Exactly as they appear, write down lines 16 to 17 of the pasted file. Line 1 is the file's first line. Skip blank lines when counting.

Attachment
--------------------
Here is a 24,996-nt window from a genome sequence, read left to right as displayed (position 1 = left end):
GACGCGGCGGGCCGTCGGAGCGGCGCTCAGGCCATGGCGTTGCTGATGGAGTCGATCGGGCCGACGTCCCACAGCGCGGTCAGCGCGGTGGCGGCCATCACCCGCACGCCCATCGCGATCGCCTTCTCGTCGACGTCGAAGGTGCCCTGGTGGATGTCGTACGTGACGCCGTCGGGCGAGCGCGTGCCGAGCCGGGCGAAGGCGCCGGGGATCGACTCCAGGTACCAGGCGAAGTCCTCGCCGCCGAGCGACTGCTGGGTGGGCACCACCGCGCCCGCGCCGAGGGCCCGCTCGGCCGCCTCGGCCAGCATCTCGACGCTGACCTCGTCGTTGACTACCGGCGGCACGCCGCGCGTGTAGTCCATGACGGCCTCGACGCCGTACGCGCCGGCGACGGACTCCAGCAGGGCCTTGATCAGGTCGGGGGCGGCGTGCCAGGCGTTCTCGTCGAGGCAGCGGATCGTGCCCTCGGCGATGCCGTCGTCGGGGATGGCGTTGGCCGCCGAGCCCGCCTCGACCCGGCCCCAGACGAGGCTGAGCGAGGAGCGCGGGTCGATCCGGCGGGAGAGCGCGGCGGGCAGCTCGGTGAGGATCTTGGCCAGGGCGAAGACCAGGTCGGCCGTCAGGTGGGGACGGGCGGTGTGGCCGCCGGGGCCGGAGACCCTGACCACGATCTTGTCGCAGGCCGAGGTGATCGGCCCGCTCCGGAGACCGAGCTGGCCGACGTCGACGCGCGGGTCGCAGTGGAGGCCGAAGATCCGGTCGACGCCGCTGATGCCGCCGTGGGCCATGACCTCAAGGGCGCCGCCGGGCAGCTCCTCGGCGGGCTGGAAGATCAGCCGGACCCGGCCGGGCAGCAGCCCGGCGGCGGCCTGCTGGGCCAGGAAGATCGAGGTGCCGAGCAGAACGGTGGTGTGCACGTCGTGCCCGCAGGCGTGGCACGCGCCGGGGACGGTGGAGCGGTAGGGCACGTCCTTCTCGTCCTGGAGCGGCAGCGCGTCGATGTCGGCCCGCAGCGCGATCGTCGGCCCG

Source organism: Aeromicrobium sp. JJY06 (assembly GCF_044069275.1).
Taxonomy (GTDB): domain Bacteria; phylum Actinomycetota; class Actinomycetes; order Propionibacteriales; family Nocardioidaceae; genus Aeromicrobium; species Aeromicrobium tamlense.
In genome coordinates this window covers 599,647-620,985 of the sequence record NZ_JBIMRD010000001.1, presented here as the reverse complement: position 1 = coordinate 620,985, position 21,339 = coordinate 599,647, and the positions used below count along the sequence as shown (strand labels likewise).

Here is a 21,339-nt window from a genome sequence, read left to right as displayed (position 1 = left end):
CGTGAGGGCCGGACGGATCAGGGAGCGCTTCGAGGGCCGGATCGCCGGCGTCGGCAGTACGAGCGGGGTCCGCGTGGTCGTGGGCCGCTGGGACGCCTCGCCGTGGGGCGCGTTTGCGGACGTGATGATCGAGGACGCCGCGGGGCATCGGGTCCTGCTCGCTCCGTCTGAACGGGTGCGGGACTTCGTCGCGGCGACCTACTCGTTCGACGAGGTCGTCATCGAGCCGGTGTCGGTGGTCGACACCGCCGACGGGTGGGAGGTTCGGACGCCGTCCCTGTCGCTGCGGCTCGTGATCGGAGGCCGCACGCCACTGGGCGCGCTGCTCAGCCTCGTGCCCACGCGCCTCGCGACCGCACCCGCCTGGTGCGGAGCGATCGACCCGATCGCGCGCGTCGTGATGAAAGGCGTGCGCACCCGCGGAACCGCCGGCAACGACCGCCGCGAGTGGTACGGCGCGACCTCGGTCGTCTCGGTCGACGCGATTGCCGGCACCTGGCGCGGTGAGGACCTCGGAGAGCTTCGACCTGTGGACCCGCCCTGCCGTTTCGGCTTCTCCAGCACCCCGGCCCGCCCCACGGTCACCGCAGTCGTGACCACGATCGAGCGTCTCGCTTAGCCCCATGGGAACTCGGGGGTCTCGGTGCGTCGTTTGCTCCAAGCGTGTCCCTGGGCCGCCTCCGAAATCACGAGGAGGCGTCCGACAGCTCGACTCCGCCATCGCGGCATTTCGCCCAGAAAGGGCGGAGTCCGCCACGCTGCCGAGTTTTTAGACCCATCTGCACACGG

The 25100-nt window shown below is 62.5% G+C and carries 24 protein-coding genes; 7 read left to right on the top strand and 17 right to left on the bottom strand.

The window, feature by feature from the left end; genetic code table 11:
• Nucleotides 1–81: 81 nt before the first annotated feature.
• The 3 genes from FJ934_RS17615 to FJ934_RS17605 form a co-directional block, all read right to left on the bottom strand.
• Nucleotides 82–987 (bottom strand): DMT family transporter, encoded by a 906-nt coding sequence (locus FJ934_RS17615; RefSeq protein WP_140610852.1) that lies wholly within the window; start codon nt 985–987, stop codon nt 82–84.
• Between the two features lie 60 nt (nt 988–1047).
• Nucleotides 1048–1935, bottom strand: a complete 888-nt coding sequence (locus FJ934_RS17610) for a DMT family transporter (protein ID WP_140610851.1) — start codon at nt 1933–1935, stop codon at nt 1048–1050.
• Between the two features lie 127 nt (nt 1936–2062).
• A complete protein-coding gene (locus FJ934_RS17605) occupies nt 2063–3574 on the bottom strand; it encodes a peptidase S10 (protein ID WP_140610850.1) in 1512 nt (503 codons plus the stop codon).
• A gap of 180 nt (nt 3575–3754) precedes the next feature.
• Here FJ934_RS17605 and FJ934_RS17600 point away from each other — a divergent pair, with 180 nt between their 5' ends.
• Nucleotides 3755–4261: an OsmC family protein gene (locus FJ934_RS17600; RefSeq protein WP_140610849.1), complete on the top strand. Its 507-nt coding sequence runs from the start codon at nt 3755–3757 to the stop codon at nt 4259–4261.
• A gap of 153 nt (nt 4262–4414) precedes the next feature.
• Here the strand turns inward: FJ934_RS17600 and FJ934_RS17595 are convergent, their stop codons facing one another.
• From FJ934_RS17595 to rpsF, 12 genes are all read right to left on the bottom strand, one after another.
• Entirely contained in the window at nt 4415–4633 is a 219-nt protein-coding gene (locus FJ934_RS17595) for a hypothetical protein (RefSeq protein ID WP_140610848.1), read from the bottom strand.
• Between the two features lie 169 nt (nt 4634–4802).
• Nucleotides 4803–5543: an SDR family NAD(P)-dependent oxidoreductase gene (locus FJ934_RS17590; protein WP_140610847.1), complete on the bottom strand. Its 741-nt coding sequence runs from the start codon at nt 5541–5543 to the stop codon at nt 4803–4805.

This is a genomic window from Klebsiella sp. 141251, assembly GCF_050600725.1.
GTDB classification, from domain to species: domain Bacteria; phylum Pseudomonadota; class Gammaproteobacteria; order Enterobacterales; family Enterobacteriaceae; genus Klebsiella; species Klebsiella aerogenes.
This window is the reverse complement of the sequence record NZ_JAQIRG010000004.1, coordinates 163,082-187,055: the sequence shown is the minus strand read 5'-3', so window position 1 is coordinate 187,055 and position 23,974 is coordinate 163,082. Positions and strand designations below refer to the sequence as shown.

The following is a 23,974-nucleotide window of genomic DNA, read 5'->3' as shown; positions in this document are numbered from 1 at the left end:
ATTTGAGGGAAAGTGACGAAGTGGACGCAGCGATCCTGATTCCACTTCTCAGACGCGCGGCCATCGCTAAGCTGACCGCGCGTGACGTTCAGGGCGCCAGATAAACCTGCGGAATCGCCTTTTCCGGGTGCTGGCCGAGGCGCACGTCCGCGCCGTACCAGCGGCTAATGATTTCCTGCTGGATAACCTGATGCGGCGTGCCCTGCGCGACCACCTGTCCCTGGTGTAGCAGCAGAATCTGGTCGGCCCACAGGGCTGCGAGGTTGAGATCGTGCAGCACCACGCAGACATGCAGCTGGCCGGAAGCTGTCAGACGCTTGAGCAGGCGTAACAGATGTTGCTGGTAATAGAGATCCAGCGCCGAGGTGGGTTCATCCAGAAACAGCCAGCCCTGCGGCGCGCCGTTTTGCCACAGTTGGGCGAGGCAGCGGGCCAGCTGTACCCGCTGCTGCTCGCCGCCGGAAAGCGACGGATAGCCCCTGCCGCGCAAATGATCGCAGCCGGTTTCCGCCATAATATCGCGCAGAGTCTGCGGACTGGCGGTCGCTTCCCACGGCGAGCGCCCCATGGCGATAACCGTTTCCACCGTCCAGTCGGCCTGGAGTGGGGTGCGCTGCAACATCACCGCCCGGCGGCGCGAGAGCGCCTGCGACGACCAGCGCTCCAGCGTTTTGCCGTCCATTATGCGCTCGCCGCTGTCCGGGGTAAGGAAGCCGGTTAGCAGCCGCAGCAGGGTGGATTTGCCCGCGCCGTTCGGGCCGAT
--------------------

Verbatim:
• A complete protein-coding gene (locus FJ934_RS17605) occupies nt 2063–3574 on the bottom strand; it encodes a peptidase S10 (protein ID WP_140610850.1) in 1512 nt (503 codons plus the stop codon).
• A gap of 180 nt (nt 3575–3754) precedes the next feature.